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Game Engine Questions (ECS)

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Hey Everyone, Iv been trying to create an engine based around the ECS architecture (first attempted so still trying to find my group). Its been going quite well but  there are around 3 problems/questions that I have come across and was wondering if I could have some advice on them.


1. The current system that i have is that the entity stores a vector of components (each component and entity has a unique ID the component one being a static int) and then for each system, i get the component I need by calling an entity function with the ID of the component I want. The function just searches through the list for the component with the requested ID and returns it.


My question is, is there a better/more efficient way of doing this. i have seen some people having a component holder with a vector of each component and the components hold a reference to its entity's ID, is this a better system?


2. My second question more relates to passing data to the systems. Currently each of my systems gets passes delta time, a bool for go that makes the main loop run (lazy for now but can be changed),  and a class called world which has the entity manager so that system can ask to create new entities (like bullets) and a spawn class that contains positions for spawns (in relation to the game i'm making with it). 


I already feel that this approach is not really a good one but i don't know the best way to go about changing it. When it comes to things like the input manager and the "world" class, I could pass them to the systems in the constructor but other then this i don't see a way of making this work without global.


3. The last question i have is based around an octtree im using for collision. For my systems i have a stored link to the root node in my collision system and a component for each entity (that will have collision checks) has a link to the node the entity is in. The octtree has knowledge of the entities and each node has a vector of them (that are inside that node). each entity first makes sure its in the correct node (with its aabb) and then after that, I currently call root->update() in my collisionchecksystem.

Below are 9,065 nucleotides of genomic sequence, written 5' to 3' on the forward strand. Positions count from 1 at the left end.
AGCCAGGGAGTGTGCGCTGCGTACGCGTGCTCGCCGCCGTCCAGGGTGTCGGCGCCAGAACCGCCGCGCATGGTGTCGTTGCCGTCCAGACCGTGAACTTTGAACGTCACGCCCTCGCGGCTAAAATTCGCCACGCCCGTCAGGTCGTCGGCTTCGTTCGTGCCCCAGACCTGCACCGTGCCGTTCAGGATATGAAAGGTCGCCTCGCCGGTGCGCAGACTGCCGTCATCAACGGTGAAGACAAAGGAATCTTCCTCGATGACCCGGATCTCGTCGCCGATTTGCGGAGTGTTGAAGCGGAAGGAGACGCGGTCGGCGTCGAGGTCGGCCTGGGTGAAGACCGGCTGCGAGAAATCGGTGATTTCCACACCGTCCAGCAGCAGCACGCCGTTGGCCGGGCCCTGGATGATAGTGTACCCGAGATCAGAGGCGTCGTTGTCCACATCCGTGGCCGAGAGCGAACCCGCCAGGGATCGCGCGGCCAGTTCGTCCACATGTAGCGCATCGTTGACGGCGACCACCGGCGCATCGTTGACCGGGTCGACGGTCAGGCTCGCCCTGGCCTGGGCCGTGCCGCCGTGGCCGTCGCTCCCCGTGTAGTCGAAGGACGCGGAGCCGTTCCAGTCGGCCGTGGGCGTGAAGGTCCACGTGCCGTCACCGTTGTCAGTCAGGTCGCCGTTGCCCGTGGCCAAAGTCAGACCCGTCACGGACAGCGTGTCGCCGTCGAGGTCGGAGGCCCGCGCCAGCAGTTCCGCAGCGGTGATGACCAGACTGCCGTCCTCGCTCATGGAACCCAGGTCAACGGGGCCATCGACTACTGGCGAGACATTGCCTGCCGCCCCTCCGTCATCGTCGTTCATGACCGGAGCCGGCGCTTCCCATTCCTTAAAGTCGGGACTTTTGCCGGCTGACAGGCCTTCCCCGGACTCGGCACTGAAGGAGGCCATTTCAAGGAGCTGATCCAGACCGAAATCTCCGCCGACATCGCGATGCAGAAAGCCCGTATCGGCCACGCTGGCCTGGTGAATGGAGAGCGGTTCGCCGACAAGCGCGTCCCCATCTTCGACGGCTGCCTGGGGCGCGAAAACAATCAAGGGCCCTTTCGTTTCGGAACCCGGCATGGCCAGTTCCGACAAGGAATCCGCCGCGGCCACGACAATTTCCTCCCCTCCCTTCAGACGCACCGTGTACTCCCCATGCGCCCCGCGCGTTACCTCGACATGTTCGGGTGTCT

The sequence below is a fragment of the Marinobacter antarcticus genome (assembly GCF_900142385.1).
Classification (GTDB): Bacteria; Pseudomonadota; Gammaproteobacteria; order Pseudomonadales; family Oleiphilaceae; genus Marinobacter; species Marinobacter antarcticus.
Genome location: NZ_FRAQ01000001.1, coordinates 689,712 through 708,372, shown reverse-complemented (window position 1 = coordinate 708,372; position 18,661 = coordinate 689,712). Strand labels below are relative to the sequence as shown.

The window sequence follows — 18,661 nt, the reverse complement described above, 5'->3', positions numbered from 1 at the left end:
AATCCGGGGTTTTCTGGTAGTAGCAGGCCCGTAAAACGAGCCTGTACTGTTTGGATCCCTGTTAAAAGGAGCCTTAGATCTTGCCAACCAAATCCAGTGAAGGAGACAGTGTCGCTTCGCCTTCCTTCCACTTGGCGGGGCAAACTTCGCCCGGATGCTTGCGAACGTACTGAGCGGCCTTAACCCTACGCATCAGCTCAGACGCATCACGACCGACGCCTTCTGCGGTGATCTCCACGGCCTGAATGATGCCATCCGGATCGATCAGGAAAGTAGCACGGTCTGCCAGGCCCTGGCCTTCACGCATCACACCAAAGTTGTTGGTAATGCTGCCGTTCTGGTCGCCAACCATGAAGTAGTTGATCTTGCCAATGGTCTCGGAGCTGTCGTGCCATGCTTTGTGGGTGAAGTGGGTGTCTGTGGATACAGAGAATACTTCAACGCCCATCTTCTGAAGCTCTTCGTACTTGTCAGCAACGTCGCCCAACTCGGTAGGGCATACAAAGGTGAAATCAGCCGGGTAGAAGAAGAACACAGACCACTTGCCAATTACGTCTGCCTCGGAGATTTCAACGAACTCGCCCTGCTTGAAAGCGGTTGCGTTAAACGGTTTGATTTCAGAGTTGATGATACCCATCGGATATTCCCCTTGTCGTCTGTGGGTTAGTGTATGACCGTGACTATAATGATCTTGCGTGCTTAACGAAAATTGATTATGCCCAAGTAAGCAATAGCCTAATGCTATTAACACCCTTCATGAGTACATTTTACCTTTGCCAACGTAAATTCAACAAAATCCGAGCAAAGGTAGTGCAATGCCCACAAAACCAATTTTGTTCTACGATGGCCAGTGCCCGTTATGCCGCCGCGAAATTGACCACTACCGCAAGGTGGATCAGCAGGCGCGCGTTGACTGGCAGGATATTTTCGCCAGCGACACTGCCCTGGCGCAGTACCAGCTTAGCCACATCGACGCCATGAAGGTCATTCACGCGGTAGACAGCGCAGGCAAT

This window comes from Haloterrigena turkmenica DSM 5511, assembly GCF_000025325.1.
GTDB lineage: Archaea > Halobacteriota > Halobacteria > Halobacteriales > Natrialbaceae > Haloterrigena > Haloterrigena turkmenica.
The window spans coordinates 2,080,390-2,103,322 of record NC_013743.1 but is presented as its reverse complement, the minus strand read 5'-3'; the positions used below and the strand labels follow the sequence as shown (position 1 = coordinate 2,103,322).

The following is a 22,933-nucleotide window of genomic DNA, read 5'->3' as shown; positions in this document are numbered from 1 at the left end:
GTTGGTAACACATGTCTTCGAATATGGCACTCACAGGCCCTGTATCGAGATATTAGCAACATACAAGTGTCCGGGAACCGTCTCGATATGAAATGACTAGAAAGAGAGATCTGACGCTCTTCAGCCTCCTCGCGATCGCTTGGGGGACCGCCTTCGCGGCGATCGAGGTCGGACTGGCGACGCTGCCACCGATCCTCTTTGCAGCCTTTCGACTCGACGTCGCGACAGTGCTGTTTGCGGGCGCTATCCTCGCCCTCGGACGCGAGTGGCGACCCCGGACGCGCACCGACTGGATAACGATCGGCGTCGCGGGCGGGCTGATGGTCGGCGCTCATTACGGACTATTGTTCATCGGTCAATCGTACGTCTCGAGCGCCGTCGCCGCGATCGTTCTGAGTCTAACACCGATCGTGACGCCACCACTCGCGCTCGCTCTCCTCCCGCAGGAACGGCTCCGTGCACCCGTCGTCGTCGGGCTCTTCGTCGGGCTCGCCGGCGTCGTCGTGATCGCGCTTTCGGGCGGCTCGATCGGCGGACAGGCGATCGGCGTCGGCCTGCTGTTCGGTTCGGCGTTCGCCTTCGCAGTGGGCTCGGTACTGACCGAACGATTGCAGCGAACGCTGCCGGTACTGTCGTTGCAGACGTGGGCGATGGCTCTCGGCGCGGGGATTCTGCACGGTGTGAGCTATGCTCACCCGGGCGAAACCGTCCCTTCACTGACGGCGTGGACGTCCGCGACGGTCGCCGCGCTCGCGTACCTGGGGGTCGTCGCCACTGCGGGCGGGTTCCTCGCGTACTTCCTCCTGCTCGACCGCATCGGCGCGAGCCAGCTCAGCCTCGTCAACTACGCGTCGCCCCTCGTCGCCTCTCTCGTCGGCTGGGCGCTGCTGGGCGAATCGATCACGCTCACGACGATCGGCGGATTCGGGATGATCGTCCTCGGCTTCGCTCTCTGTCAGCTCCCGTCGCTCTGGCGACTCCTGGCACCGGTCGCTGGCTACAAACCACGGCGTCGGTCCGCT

The octtree node then checks all the collisions possible and then calls update for the other nodes (recursively) the octtree gets the obb and aabb components from the entity to do collision checking. At this point im really not sure if this is a good system. I don't think its best to do this bit recursively so it might be much better to do the collision code in the collision check system (would be a lot better for the logic after collision as well e.g. damage taken) and just get all other entries we need to check collision for from the octtree (or maybe just their id's for efficiency) but my problem with this approach is I don't see a good way of making sure the same 2 entities don't have 2 collision instances with each other (as i would be requesting all entities that could collide with the entity in question).


I would very much appreciate any advice on some of these questions. ATM i do have most of these problems working but I want to try to build a good foundation and understanding of how to go about these problems before i get to far ahead in the engine. 


Thanks for your time :).

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1. There was a related question some time ago about instanciating components via an Add-Method into an existing object so you might look in here http://www.gamedev.net/topic/682291-c-angle-bracket-function/ to have an idea how other people are doing this.